Several of the “Minstrels” are employees at Mr B. Gittos’ tannery establishment at the Whau, a fact which would go for to prove the efficacy of the old proverb, “there’s nothing like leather.” There could not have been less than 250 persons present, a number of whom were ladies and gentlemen from town. J. O. Hamley Esq., Military Superintendent of Stores, kindly furnished the tarpaulins for the pavilion, and to Messrs Henderson and Macfarlane, and Capt. Nearing the ‘Minstrels’ were equally indebted, for the use of the bunting belonging to the Alice Cameron. 15 The hall was completed and opened in November 1867 – and still stands today in St Georges Road, although moved slightly on its site and enlarged. That month, 24-year-old Francis Gittos proposed at a meeting of the Hall Committee that “the members of the Committee procure as many books as possible for the formation of a library for the Hall,” thus initiating the first (although subscription only) library in the district. 16 In January 1874, Benjamin Gittos announced that his sons John and James were entering the firm, to be re-styled “Benjamin Gittos & Sons.
17

John, 29 and James,

27, seem to have replaced their elder brother Francis, 31. However, Francis had left the firm by February 1874, and was fêted by his friends in the Whau District “prior to his departure for another portion of the colony for the benefit of his health.”

“I cannot give expression by words to my present feelings. I never dreamt that my services for the advancement of the district would have been

thought so much of, and that I should have been favoured with such a banquet as the present. I have tried to do my duty as a citizen as well as I could, and I am happy indeed to receive

Francis Gittos. From Murray Gittos collection.

such marked recognition at your hands. I shall ever cherish the remembrance of this evening in my mind wherever I may go, and should Providence again permit me to return to my former home – the Whau – where I have spent about 11 years of my life, I shall with pleasure do all I can in the furtherance of the interests of the district.” 18 Where Francis went to for the next nearly eight years isn’t known at this time. Two years later, in June 1876, Francis’ name was struck off the roll for the Eden electorate. 19 In November 1881, however, Francis purchased part of Benjamin Gittos & Son’s Whau property to the south of New North Road for £600 from the firm and their mortgagors, the NZ Loan and Mercantile company. 20 “At the eastern angle of the junction of the two roads, and opposite the Whau tannery, Mr. F. Gittos has fenced in, cleared, and laid afresh in grass a tenacre section which under other ownership had lain desolate for a quarter of a century. On this he has built a six-roomed residence for himself, and another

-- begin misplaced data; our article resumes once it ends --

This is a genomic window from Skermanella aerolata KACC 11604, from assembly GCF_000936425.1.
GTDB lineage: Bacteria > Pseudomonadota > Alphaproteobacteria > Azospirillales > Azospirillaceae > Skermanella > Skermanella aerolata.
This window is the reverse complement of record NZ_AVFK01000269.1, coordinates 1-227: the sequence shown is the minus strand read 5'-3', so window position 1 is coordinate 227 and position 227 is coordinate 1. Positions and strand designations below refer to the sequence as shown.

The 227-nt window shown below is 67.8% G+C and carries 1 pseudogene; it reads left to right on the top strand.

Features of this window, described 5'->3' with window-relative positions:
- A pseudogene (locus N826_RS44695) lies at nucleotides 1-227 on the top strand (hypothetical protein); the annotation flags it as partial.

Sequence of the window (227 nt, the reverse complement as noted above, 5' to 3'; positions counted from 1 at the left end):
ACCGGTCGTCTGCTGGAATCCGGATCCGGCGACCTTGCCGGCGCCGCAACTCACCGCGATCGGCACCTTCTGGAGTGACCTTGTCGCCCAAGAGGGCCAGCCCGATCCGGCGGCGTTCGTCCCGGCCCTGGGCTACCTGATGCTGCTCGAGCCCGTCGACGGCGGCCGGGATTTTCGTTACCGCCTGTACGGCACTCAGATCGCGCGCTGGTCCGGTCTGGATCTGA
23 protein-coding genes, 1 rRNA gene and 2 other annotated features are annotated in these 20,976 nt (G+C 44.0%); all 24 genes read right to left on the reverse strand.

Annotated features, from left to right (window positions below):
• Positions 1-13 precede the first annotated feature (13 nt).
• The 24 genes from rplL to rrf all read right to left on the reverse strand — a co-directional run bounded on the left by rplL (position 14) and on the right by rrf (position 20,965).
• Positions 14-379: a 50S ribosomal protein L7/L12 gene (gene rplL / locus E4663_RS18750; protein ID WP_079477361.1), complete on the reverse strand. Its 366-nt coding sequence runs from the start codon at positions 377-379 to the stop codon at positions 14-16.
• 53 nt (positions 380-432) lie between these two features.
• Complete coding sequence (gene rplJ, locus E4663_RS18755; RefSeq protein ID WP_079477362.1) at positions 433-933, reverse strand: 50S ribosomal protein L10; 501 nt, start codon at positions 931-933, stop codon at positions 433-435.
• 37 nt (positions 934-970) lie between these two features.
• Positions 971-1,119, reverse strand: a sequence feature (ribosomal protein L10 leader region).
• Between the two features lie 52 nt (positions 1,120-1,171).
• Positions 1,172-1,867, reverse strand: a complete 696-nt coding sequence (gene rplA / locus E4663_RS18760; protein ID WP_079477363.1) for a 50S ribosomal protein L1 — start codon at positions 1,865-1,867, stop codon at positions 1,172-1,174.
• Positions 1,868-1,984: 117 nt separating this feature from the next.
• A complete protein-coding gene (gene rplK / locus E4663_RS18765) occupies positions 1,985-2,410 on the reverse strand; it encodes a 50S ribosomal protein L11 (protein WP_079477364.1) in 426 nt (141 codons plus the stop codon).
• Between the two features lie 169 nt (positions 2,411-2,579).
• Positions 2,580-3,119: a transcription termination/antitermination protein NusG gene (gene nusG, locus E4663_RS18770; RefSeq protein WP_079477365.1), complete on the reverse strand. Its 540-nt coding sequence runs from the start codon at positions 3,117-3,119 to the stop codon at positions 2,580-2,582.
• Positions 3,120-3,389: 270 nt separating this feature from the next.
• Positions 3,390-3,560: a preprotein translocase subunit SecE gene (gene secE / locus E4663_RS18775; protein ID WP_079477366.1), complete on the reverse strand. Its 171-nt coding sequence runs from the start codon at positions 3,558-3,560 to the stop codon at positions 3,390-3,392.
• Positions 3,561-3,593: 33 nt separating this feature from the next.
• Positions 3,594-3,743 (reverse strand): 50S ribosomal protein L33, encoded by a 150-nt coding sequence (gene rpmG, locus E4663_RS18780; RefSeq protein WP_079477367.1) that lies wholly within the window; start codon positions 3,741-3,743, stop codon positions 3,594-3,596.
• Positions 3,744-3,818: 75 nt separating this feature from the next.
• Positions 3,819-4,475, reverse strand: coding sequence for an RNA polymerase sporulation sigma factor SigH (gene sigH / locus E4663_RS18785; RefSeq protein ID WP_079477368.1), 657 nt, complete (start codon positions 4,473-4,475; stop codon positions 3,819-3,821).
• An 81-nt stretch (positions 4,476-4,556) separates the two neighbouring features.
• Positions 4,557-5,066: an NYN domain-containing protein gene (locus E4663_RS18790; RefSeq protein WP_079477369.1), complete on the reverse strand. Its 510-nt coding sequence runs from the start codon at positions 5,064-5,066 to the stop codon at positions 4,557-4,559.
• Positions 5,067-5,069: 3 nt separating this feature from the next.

dwelling for letting. It was regarded by many practical farmers utter folly to expend money on such soil – the “cold clay soil of the Whau”, as the phrase goes – but the result was not only satisfactory to himself, but proved a stimulus to others to take up the Gallagher, the owner of one of the finest estates in the district.” 21 In the 1882 sale of the Rosebank Estate, the former farm of Robert Chisholm, both the firm of Benjamin, John and James Gittos, and Francis Gittos,
John Gittos. From Murray Gittos collection.

purchased sections, and planted them out.

“Messrs. Gittos and Sons have some ten acres in oats out of their 30-acre section; it was light fern land, and put down in oats. The crop is an excellent one, and is now in stook. Further westward, Mr. F. Gittos has also a fine crop of oats on the section purchased by him, and which will be cut down by Mr. Bollard this week with his combined reaping and mowing machine. “22 In Francis’ absence from the district, Benjamin Gittos stepped in to become a benefactor and community stalwart for the Whau residents. His wife Ann died on 16 June 1874, after a long and painful illness, according to reports published in papers as far afield as the West Coast of the South Island. By the end of that year, Benjamin was the examiner for the Whau Public School,
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harking back to his early days as a

teacher in the Hokianga and Hobson Street, and in January 1875 he was elected onto the Whau School Committee. He may have been the “Brother Gittos” who was a
25

member of the Excelsior Lodge of Good Templars in the Whau during 1875, or this may even have been his son John. The Good Templars supported temperance,

another issue dear to Benjamin’s heart. James Gittos was elected to the Whau Highway District Board in July 1875.
26